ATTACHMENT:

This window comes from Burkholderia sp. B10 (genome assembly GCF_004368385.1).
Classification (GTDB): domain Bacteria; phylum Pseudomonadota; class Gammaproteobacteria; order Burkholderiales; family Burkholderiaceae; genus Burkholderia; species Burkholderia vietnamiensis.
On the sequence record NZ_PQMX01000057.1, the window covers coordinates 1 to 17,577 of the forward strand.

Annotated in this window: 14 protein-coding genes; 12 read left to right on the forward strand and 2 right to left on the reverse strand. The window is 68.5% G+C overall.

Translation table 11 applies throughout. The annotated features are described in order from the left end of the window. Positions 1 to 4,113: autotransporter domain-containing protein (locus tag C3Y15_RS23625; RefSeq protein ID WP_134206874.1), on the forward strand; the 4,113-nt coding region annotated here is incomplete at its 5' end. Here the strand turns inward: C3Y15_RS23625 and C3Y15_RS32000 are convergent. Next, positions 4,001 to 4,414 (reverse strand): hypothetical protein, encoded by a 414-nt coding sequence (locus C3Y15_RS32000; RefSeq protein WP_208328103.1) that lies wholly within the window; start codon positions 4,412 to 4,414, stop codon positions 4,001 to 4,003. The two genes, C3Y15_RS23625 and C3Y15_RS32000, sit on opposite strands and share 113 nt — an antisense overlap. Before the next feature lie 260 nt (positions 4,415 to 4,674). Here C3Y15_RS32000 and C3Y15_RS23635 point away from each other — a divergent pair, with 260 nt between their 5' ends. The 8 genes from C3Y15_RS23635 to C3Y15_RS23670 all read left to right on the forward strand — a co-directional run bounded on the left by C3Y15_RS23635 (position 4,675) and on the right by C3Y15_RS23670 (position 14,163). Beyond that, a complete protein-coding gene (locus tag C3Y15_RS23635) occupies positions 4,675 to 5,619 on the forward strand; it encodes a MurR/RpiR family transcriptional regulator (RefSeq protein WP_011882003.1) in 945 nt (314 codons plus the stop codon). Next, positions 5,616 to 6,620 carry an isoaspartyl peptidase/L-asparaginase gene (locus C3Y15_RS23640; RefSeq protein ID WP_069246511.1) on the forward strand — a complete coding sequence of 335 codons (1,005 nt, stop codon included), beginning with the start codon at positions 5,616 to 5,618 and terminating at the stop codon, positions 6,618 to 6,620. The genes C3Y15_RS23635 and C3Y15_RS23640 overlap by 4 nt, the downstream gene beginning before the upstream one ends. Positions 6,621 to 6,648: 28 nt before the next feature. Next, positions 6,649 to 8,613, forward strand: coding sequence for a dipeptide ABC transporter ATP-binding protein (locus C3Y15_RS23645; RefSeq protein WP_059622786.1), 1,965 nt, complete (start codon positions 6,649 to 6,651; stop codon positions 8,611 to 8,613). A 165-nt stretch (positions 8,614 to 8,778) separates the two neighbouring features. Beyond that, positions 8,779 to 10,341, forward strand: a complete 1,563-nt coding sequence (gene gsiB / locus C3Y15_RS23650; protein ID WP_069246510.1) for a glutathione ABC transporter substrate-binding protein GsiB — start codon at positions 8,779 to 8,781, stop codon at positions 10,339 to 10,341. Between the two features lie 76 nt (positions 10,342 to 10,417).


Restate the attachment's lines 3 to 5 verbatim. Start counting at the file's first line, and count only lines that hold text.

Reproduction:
On the sequence record NZ_PQMX01000057.1, the window covers coordinates 1 to 17,577 of the forward strand.

Annotated in this window: 14 protein-coding genes; 12 read left to right on the forward strand and 2 right to left on the reverse strand. The window is 68.5% G+C overall.

Translation table 11 applies throughout. The annotated features are described in order from the left end of the window. Positions 1 to 4,113: autotransporter domain-containing protein (locus tag C3Y15_RS23625; RefSeq protein ID WP_134206874.1), on the forward strand; the 4,113-nt coding region annotated here is incomplete at its 5' end. Here the strand turns inward: C3Y15_RS23625 and C3Y15_RS32000 are convergent. Next, positions 4,001 to 4,414 (reverse strand): hypothetical protein, encoded by a 414-nt coding sequence (locus C3Y15_RS32000; RefSeq protein WP_208328103.1) that lies wholly within the window; start codon positions 4,412 to 4,414, stop codon positions 4,001 to 4,003. The two genes, C3Y15_RS23625 and C3Y15_RS32000, sit on opposite strands and share 113 nt — an antisense overlap. Before the next feature lie 260 nt (positions 4,415 to 4,674). Here C3Y15_RS32000 and C3Y15_RS23635 point away from each other — a divergent pair, with 260 nt between their 5' ends. The 8 genes from C3Y15_RS23635 to C3Y15_RS23670 all read left to right on the forward strand — a co-directional run bounded on the left by C3Y15_RS23635 (position 4,675) and on the right by C3Y15_RS23670 (position 14,163). Beyond that, a complete protein-coding gene (locus tag C3Y15_RS23635) occupies positions 4,675 to 5,619 on the forward strand; it encodes a MurR/RpiR family transcriptional regulator (RefSeq protein WP_011882003.1) in 945 nt (314 codons plus the stop codon). Next, positions 5,616 to 6,620 carry an isoaspartyl peptidase/L-asparaginase gene (locus C3Y15_RS23640; RefSeq protein ID WP_069246511.1) on the forward strand — a complete coding sequence of 335 codons (1,005 nt, stop codon included), beginning with the start codon at positions 5,616 to 5,618 and terminating at the stop codon, positions 6,618 to 6,620. The genes C3Y15_RS23635 and C3Y15_RS23640 overlap by 4 nt, the downstream gene beginning before the upstream one ends. Positions 6,621 to 6,648: 28 nt before the next feature. Next, positions 6,649 to 8,613, forward strand: coding sequence for a dipeptide ABC transporter ATP-binding protein (locus C3Y15_RS23645; RefSeq protein WP_059622786.1), 1,965 nt, complete (start codon positions 6,649 to 6,651; stop codon positions 8,611 to 8,613). A 165-nt stretch (positions 8,614 to 8,778) separates the two neighbouring features. Beyond that, positions 8,779 to 10,341, forward strand: a complete 1,563-nt coding sequence (gene gsiB / locus C3Y15_RS23650; protein ID WP_069246510.1) for a glutathione ABC transporter substrate-binding protein GsiB — start codon at positions 8,779 to 8,781, stop codon at positions 10,339 to 10,341. Between the two features lie 76 nt (positions 10,342 to 10,417).